Immigration and Customs Enforcement has released a report of the DHS Advisory Committee on the use family residential centers, a.k.a. deportation interment camps for children.

From the introduction to the report:

Prompted by controversy over DHS’s policies and practices relating to family detention, Secretary Jeh Johnson announced the establishment of the DHS Advisory Committee on Family Residential Centers (ACFRC or the Committee) on June 24, 2015.

Secretary Johnson explained that:

ICE Director Saldaña and I understand the sensitive and unique nature of detaining families, and we are committed to continually evaluating it. We have concluded thatwe must make substantial changes to our detention practices when it comes to families.

Among the responses he announced was the formation of this Committee, “to advise Director Saldaña and me concerning family residential centers.” The Committee’s charter confirms a broadscope for our advice-giving:

The Committee provides advice and recommendations to the Secretary of the Department of Homeland Security (DHS) through the Assistant Secretary for U.S.Immigration and Customs Enforcement (ICE) on matters concerning ICE’s family residential centers as it relates to primary education, immigration law, physical andmental health, trauma-informed services, family and youth services, detention management, and detention reform.

And similarly, our March 2016 tasking directed the ACFRC to:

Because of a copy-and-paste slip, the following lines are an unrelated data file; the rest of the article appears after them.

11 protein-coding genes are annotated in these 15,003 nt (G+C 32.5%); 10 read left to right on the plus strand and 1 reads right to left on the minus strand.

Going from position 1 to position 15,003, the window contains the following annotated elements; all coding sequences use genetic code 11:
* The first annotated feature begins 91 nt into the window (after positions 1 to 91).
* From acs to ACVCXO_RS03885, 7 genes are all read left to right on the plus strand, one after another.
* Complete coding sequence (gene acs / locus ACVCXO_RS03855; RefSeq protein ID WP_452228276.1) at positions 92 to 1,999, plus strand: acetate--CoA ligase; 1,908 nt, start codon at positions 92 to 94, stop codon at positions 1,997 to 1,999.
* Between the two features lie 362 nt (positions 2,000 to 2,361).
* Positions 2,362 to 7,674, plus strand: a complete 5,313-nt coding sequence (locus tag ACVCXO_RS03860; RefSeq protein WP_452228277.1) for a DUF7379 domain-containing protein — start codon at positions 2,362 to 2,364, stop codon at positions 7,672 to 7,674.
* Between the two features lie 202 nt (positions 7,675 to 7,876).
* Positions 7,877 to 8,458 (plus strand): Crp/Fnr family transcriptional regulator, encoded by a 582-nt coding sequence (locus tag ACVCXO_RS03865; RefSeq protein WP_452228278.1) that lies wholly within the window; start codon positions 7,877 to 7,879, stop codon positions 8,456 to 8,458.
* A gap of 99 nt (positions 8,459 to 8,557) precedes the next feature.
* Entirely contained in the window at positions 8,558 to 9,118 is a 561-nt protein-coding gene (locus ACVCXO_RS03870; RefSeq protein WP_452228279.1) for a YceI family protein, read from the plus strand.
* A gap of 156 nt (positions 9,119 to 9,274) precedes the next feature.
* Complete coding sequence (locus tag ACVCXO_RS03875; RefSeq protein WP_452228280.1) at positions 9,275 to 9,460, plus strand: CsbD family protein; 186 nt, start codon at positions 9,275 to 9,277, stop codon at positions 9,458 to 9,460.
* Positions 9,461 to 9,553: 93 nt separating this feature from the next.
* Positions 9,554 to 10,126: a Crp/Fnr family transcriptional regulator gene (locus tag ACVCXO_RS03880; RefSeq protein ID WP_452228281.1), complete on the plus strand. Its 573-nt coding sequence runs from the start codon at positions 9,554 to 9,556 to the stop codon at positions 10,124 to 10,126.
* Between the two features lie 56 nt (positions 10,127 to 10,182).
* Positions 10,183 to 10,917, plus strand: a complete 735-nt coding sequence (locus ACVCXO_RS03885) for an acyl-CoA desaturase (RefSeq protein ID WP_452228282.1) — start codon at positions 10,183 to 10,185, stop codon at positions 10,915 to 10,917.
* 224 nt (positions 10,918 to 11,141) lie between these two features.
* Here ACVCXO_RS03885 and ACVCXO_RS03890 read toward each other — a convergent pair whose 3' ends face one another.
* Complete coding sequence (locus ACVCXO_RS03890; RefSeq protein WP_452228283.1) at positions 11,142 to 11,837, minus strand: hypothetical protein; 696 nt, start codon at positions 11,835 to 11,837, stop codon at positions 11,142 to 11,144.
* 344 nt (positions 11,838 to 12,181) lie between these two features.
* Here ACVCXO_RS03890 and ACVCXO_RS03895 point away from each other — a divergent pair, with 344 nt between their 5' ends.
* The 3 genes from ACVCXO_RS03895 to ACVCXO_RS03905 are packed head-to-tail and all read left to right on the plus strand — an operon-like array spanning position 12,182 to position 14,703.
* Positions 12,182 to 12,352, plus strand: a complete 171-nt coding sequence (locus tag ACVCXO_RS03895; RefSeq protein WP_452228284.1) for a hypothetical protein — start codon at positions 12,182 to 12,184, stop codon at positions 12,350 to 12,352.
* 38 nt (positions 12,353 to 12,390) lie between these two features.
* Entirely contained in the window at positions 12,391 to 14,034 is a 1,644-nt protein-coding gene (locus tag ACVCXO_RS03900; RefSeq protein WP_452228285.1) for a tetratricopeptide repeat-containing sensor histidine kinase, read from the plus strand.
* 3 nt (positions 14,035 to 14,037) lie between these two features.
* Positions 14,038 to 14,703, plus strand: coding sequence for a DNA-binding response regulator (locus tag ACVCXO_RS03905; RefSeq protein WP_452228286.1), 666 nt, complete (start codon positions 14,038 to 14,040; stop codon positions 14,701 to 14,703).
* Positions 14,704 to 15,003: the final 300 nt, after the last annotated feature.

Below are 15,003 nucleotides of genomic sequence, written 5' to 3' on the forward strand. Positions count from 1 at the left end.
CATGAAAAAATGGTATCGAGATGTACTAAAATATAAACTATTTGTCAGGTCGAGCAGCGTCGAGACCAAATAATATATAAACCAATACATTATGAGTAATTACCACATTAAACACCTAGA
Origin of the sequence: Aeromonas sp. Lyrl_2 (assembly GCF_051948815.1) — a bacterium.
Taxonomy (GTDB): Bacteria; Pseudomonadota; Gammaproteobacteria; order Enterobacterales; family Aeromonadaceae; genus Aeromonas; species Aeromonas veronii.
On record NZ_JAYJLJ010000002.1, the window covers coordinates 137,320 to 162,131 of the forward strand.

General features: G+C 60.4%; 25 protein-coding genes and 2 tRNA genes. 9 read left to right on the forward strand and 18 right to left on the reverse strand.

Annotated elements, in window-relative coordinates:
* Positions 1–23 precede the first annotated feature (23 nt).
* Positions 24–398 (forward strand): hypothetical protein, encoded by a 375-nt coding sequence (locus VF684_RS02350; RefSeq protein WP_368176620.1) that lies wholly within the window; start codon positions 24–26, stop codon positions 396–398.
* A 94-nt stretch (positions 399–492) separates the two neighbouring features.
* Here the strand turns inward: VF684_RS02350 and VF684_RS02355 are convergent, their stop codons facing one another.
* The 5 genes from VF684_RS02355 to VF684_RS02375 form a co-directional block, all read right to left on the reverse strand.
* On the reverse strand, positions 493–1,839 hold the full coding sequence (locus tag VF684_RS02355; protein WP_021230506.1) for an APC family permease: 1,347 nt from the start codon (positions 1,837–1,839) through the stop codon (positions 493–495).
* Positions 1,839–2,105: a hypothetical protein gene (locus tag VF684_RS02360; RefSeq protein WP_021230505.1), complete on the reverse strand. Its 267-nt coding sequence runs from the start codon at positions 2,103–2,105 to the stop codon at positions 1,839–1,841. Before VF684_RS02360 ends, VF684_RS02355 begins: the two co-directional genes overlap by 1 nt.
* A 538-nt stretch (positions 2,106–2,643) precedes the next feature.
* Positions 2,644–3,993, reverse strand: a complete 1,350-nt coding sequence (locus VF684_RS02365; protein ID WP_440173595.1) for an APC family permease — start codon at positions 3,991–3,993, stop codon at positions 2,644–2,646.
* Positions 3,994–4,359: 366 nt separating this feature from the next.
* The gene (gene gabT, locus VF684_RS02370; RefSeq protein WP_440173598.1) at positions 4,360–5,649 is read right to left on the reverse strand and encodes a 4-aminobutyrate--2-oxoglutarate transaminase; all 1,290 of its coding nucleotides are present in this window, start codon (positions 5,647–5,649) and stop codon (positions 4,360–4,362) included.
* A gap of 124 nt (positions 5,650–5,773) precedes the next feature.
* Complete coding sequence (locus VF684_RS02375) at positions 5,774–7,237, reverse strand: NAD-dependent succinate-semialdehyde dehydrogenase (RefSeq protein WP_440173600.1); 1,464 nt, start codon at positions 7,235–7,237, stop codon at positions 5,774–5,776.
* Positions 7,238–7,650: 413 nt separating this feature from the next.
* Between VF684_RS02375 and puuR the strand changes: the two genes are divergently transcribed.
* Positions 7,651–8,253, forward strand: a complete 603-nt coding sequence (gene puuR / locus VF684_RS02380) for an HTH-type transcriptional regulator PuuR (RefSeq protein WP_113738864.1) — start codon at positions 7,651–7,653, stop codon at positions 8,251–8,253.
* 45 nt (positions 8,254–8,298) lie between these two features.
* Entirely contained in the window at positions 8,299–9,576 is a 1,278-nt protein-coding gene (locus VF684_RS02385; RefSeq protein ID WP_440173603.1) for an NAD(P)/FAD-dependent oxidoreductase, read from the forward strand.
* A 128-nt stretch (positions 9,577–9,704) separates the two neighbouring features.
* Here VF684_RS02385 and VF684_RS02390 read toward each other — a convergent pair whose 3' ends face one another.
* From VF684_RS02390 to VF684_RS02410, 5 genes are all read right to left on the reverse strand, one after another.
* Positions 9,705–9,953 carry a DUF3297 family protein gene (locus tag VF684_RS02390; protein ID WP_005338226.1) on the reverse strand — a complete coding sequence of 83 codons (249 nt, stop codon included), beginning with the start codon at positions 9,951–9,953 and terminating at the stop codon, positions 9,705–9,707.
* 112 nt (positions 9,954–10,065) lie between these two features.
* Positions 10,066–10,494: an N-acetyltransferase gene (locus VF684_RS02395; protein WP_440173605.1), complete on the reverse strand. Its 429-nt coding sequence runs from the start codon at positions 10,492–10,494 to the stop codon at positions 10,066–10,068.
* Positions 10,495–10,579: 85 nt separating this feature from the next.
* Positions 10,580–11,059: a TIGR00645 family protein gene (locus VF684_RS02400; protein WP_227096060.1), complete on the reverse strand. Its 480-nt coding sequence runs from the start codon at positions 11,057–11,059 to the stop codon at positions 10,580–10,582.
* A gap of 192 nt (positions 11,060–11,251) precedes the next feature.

Develop recommendations for best practices at family residential centers that will build on ICE’s existing efforts in the areas of educational services, language services, intake and out-processing procedures, medical staffing, expansion of available resources and specialized care, and access to Legal Counsel . . . Detail mechanisms to achieve recommended efficiencies in the following focus areas:1) educational services . . . 2) language services . . . 3) detention management . . .4) medical treatment . . . 5) access to counsel.

The recommendations include:

DHS’s immigration enforcement practices should operationalize the presumption that detention is generally neither appropriate nor necessary for families – and that detention or the separation of families for purposes of immigration enforcement or management, or detention is never in the best interest of children. DHS should discontinue the general use of family detention, reserving it for rare cases when necessary following an individualized assessment of the need to detain because of danger or flight risk that cannot be mitigated by conditions of release. If such an assessment determines that continued custody is absolutely necessary, families should be detained for the shortest amount of time and in the least restrictive setting possible; all detention facilities should be licensed, nonsecure and family-friendly. If necessary to mitigate individualized flight risk or danger, every effort should be made to place families in community-based case-management programs that offer medical, mental health, legal, social, and other services and supports, so that families may live together within a community.

Click here to read more of their report.